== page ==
Gomes built another important partnership of 38 for the sixth wicket with Jeff Dujon, which took West Indies closer to the 200-run mark when play resumed the next morning. Gomes was finally out for a patient 78 off 153, but Holding and Wayne Daniel added 41 more runs for the ninth wicket to end West Indies’ innings at 252 for 9. 

Not too long ago against India the last wicket pair of Roberts and Garner added 71 for the final wicket, but still could not get over the line, but will the tailenders’ contribution be enough this time around?

The chase and the world record

Once Roberts cleaned up Wessels for 11 and then Holding hit Graeme Hood on the head with a deadly bouncer causing him to retire hurt, West Indies never really looked back. After Roberts and Holding did the initial damage, it was Davis who took over. In his only other ODI, Davis had figures of 1 for 40 against India in Albion, Guyana in March that year. The match is of course well known for India’s first-ever limited-overs victory over the mighty West Indies. But here he was, thrown into the deep end not knowing if he’ll sink or swim.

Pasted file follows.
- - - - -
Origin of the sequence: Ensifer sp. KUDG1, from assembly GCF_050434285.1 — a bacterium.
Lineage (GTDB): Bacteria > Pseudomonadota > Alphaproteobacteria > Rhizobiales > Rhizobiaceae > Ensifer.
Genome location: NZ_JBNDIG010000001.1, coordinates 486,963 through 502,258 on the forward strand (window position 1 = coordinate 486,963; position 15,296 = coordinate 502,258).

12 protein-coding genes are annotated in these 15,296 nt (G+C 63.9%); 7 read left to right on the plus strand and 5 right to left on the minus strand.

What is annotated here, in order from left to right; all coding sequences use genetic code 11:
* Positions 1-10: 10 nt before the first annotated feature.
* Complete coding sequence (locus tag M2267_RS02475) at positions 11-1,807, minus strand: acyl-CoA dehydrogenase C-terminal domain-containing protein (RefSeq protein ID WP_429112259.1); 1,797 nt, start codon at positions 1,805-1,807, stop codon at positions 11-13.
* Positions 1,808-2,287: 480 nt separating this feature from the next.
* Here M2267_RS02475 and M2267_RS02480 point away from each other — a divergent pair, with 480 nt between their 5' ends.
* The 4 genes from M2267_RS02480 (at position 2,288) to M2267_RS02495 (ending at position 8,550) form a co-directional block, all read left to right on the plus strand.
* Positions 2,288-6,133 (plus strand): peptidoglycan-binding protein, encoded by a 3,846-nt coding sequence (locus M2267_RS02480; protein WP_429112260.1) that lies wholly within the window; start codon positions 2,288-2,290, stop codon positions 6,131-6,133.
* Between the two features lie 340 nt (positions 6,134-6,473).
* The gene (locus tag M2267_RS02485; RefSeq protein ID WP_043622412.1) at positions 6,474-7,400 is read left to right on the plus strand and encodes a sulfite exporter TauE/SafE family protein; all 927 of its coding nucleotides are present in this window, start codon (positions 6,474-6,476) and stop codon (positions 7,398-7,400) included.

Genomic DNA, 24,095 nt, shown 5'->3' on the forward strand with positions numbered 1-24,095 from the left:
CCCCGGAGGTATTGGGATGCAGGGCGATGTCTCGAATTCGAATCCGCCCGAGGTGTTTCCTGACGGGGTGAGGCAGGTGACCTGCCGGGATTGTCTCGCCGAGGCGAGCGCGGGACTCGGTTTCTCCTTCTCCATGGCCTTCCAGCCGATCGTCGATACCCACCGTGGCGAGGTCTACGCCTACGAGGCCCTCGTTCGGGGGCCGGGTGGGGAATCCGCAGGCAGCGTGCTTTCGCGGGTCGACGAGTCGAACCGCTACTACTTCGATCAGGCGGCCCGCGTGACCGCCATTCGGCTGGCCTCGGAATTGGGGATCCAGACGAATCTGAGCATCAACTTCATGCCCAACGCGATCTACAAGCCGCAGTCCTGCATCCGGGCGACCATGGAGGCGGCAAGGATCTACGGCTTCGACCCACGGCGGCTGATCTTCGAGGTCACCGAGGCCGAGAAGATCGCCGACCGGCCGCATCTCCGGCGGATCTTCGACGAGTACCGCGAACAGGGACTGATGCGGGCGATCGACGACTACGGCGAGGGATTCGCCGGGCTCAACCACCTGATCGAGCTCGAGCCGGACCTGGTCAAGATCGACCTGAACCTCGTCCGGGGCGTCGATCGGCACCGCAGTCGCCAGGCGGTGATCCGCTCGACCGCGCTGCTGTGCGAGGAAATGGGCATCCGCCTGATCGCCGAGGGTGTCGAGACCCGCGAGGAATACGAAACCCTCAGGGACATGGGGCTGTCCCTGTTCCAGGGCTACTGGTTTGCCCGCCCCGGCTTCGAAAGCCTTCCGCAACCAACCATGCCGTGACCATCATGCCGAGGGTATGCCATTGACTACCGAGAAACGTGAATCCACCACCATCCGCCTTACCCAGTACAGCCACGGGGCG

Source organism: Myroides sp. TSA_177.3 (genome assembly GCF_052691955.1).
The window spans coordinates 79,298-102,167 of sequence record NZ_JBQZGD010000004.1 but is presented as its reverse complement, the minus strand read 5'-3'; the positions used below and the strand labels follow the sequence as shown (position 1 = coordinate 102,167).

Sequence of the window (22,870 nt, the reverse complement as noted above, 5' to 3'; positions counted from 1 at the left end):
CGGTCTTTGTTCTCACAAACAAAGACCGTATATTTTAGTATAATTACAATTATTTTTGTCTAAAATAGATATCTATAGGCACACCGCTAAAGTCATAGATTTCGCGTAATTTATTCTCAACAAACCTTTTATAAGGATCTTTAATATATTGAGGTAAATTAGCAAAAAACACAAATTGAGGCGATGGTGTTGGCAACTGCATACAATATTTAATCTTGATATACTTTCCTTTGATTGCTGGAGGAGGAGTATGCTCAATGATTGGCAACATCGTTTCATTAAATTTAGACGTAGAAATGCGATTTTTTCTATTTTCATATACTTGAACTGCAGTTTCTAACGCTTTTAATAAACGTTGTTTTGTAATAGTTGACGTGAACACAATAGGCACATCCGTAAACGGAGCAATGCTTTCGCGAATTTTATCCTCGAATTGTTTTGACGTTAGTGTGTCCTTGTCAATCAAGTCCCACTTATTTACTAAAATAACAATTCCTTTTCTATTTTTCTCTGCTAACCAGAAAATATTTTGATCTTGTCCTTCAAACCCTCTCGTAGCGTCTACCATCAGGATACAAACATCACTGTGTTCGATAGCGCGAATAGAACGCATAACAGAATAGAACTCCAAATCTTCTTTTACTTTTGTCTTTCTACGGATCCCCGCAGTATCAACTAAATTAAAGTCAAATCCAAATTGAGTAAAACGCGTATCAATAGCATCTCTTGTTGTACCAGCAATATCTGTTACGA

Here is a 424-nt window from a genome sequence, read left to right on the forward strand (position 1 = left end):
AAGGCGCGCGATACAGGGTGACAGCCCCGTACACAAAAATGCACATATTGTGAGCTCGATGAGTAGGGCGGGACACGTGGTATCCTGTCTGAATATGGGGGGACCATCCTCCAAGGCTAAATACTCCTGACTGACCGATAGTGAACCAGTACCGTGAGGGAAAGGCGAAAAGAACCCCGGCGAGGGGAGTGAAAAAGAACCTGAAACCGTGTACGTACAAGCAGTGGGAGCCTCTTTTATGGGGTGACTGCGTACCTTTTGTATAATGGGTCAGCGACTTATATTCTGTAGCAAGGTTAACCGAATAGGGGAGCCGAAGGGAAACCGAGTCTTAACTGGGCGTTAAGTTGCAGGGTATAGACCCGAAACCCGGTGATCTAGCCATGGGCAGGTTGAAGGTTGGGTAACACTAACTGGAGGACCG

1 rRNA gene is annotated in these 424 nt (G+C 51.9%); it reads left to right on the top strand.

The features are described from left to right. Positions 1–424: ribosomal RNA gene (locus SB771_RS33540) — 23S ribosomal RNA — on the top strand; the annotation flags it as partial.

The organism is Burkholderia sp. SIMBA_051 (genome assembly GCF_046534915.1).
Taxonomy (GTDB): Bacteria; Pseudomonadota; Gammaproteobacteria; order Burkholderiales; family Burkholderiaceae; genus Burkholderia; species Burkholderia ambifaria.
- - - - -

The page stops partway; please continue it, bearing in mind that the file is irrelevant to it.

Hughes was Davis’ first victim. The Aussie skipper had already hit a couple of sixes but played one shot too many and a square-cut landed in the grateful hands of Lloyd at first slip. David Hookes and Yallop then strung together a useful stand. They were scoring at a brisk pace and at 114 for 2, Australia looked to be in a position where they could actually go on to win the game. However, the 24-year-old Davis had other ideas. Yallop and Hughes were dismissed in quick succession and Holder removed Rod Marsh at the other end.

Australia needed another 114 from 192 deliveries and keeping their wickets intact was going to be key with Allan Border still at the crease. However, the Australian batsmen could not hold their nerve as Lawson’s heave found an outside edge to Dujon followed by the big scalp of Border after a he top-edged a wild slog to Lloyd. Davis had a 6-for and was only the second bowler to achieve that in a World Cup match – in the 31st over of the innings.

Video Courtesy: AudmanetTV on YouTube

The final nail in the coffin was when Dennis Lillee was cleaned up by Davis, helping his team win by a massive 101 runs and as a result, become the first bowler with a seven-wicket haul not just in a World Cup match, but in an ODI. 

What followed

After beating Australia in the first match, Zimbabwe failed to register a single win in the tournament

Australia were knocked out in the group stages at the hands of India

India, who went into the tournament as underdogs overcame West Indies again in the final to lift their maiden title

Davis could add just one more wicket to his tally in his next four World Cup matches

In 1998, Davis fell off a tree and was paralysed from neck down after suffering a blow on his spinal cord. He now runs the ‘Winston Davis Trust’ an organization that helps people with disabilities in the UK